Have you wondered if there are any food alternatives for your leopard gecko?
Do they have to only eat a diet consisting of mealworms and crickets?
Diet isn’t something to mess around with, so you need to check out trustworthy help.
Luckily for you, we’re here to help!
Table of Contents
Leopard Gecko Food Alternatives
Leopard geckos will also enjoy various other insects like dubia roaches, super worms, silkworms, and grasshoppers. Do keep in mind, leopard geckos are insectivores and cannot eat human food.
In this article, we will go over various insects to offer your leopard gecko, including foods you should avoid giving your pet.
What Do Leopard Geckos Eat?
Leopard geckos enjoy eating live food.
Their bodies are built to only digest insects.
Crickets and mealworms tend to be the most popular insect fed to leopard geckos.
However, beginner gecko owners may not realize the array of other insects they can feed their pets.
Make sure to only feed live insects to your pet.
Your lizard will probably turn its nose up to dead insects.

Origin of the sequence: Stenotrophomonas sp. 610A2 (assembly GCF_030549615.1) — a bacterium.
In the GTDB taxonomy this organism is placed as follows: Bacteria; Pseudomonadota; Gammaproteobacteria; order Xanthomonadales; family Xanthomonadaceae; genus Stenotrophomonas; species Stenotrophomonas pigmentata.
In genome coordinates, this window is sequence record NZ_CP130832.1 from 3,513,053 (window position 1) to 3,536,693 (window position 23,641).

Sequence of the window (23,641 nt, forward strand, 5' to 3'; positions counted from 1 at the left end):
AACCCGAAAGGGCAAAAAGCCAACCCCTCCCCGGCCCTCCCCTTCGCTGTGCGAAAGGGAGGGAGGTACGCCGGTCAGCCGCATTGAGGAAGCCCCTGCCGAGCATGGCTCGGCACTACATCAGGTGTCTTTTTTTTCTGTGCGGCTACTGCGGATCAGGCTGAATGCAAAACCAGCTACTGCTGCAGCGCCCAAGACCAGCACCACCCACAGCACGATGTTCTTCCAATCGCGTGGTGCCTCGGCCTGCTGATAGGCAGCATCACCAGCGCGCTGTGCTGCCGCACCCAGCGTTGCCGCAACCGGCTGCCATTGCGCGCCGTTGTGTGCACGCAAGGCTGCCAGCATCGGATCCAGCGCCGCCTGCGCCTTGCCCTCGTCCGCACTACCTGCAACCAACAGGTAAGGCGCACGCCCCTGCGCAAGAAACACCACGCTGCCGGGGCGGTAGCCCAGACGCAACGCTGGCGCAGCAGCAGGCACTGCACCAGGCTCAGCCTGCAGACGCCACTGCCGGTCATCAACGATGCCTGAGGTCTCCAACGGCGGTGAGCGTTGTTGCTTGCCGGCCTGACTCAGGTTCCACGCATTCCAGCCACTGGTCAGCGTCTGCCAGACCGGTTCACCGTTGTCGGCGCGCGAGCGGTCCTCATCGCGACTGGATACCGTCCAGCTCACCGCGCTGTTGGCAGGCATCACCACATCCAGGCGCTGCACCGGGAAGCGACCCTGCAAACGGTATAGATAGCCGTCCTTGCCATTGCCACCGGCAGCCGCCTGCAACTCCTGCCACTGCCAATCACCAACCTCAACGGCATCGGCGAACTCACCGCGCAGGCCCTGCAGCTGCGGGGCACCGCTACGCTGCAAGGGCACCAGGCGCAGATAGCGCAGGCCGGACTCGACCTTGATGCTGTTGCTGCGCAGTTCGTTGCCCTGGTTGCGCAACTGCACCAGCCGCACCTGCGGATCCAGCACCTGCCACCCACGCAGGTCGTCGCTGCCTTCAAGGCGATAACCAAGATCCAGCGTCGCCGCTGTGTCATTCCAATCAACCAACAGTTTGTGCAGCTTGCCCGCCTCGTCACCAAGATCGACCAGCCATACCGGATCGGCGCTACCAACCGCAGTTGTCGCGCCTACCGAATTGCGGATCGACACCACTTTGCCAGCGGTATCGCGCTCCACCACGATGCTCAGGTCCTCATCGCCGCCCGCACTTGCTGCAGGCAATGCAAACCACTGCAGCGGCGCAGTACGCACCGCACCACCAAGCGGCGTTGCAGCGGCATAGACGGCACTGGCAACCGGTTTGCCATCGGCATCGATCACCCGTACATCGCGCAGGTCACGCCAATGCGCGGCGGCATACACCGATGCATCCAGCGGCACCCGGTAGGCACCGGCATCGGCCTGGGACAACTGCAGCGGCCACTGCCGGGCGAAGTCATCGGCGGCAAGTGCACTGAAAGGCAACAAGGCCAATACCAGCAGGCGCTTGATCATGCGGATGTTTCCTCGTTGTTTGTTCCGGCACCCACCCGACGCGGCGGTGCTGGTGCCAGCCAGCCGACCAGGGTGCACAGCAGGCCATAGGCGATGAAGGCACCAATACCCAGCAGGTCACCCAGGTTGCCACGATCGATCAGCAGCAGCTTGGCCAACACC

How Much Do Leopard Geckos Eat?
How much your pet gecko eats will depend on its age and size.
In general, you should feed your gecko two insects for every inch of their body length.
Here’s a quick look at how often your leopard gecko should be eating based on their age.
|Age||How Often They Eat|
|Hatchling Geckos||Every Day|
|Baby Geckos||Every Day|
|Juvenile Geckos||Every Day|
|Adult Geckos (10-12 Months)||Every Other Day|
It’s essential, especially with hatchling geckos, to “gut-load” the insects before feeding them to your pet.
It’s advisable to wait until your hatchling is a few weeks old before you offer crickets.
Gut-loading is when you feed the insects a diet of nutrient-rich foods, which will then be passed along to your gecko.
Hatchlings should also have their food supplemented daily with Vitamin D and calcium.
It’s essential to keep in mind the size of the food you are serving your gecko.
Feeding too large of insects can cause choking in your pet.
Insects to Offer your Leopard Gecko
Here is a detailed list of the insects you are able to feed your gecko.
We take into account their age along with their diet needs.
It’s essential to remove any insects your gecko is not interested in eating.
Any leftover live insects may bite your gecko resulting in harm to your pet.
As a rule of thumb, do not offer any insects bigger than the space between your gecko’s eyes.